WORKS: Four Last Songs; Mädchenblumen, Op. 22; Lieder, Op. 27
PERFORMER: Barbara Hendricks (soprano),; Philadelphia Orchestra/Wolfgang Sawallisch (piano)
CATALOGUE NO: CDC 5 55594 2 DDD
Strauss may have favoured the soprano voice, but his songs are far from an exclusively female preserve – not that this is evident from what’s available on disc. In many cases, the texts, particularly of such favourites as ‘Ständchen’ or ‘Cäcilie’, make better sense sung by a man, as Simon Keenlyside’s exemplary recital of early love songs makes plain. His performance is sublimely assured, unaffected and technically versatile as he slips with apparent ease from the robust style of ‘Nichts’ through the seductive chromatic harmonies of ‘Hochzeitlich Lied’ to the high mezza voce required by the mysterious ‘Wasserrose’. He could not wish for a better, or more sensitive, collaborator than Malcolm Martineau.
Barbara Hendricks’s recital spans Strauss’s song-writing career (1885-1948), and contains a mix of the familiar and the rare: ‘Cäcilie’, ‘Morgen!’, ‘Allerseelen’ alongside ‘Die Georgine’ and Mädchenblumen. She sings with authority and lyrical beauty, but the radiance that defined her 1991 Strauss recital (with Ralf Góthoni, EMI CDC 7 54381 2) seems to have faded. And on all but six songs she is hampered by Sawallisch’s mannered piano accompaniment which is slow to the point of hesitant.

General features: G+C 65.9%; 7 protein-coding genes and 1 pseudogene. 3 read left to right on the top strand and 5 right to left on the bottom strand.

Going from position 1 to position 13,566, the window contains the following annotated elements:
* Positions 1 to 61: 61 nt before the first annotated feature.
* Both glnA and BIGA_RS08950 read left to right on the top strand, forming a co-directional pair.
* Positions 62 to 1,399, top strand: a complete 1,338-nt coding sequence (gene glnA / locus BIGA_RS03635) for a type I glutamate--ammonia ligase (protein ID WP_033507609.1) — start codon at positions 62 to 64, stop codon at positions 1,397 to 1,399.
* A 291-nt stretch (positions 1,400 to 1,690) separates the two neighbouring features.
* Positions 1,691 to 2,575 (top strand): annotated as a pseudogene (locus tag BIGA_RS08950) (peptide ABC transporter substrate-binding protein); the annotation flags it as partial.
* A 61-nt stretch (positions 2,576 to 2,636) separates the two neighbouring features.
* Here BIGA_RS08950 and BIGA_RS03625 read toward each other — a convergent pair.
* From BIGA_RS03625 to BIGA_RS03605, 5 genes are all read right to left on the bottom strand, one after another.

However, the Four Last Songs are very much the highlight, thanks to inspired playing from the Philadelphia Orchestra. As conductor, Sawallisch draws a performance that is both expansive and minutely detailed, and the effect is ecstatic. Occasionally the orchestra threatens to overpower Hendricks (partly a fault of the balance: the orchestra is very far forward). And at times she sounds uncharacteristically (though not inappropriately) frail, vibrato-heavy and unsteady in a way that is at odds with the rapturous confidence of the orchestra. But these faults are sporadic, and when she lets go, as in the final stanza of ‘Beim Schlafengehen’ (‘And the spirit unguarded longs to soar on free wings’), her voice rises and swells with transporting intensity. Claire Wrathall